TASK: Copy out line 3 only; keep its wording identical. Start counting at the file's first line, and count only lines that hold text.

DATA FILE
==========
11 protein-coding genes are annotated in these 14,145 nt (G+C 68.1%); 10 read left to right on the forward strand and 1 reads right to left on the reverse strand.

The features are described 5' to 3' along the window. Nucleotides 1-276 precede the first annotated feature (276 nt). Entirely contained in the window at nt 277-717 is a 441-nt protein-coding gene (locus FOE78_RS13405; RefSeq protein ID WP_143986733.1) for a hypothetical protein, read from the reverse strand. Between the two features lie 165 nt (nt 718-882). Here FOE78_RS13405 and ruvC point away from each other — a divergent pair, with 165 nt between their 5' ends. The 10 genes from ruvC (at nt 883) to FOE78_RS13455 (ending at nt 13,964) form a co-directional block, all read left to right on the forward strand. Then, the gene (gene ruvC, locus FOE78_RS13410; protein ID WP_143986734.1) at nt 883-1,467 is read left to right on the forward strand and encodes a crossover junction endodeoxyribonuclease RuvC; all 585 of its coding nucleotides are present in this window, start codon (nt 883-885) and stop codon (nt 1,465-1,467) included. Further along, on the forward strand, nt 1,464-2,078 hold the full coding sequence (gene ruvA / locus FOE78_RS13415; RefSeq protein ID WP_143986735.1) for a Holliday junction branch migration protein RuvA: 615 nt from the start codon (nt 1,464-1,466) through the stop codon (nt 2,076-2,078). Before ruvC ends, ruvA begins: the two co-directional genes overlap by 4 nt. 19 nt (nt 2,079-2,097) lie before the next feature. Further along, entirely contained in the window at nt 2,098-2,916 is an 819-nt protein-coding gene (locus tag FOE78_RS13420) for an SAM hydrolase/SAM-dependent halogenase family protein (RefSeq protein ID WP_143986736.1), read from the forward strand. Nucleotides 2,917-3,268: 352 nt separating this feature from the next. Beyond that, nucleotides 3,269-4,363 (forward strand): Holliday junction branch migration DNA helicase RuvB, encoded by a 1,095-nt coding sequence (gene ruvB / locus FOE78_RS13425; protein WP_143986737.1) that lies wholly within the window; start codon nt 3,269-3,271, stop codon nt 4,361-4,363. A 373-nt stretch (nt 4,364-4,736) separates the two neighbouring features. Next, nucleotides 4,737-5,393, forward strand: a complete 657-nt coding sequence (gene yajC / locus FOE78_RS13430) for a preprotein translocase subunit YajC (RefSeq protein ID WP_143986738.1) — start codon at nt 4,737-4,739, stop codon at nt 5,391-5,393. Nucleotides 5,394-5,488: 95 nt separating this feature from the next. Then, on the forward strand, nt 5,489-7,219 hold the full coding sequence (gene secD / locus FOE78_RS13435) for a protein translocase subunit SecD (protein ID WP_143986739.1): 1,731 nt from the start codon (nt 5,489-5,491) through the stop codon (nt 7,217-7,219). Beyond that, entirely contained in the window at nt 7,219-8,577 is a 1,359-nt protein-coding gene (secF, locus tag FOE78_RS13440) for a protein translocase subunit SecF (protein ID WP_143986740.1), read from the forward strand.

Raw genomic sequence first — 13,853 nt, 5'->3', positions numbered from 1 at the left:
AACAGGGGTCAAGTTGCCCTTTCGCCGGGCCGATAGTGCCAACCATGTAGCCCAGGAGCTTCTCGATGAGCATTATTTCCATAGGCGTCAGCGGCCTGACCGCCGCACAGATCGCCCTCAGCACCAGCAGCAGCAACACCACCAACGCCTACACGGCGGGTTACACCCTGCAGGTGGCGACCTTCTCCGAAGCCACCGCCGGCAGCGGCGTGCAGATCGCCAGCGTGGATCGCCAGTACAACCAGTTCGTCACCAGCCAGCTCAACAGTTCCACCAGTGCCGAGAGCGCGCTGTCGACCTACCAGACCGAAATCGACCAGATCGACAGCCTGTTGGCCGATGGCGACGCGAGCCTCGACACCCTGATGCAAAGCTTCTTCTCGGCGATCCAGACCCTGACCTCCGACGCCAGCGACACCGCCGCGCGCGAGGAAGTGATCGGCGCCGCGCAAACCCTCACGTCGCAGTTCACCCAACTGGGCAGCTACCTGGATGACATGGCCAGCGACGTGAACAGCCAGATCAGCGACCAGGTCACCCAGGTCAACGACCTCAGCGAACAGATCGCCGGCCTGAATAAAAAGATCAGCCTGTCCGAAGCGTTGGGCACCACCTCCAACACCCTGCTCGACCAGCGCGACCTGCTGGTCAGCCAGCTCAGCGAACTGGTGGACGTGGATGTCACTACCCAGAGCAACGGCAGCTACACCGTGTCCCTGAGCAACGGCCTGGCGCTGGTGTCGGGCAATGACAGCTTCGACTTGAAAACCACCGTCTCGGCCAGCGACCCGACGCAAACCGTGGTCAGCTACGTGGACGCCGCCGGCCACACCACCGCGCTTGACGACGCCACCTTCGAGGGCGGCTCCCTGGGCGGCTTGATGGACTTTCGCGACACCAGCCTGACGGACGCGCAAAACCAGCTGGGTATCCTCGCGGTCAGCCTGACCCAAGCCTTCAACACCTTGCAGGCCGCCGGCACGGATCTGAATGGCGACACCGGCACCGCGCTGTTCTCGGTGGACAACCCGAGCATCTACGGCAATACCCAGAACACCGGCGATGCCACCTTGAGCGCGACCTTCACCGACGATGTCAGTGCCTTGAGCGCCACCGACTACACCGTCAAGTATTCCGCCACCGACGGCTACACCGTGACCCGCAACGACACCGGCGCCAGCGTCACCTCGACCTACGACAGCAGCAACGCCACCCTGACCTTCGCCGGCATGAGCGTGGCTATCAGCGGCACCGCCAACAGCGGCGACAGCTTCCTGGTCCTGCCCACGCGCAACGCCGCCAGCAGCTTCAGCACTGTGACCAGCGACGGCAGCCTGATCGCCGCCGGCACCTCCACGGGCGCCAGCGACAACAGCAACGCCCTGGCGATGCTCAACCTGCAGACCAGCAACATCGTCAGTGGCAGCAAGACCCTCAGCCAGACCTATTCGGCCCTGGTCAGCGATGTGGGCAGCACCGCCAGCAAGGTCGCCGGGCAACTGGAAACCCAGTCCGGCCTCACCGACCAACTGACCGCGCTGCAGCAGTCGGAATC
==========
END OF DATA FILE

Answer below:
Raw genomic sequence first — 13,853 nt, 5'->3', positions numbered from 1 at the left: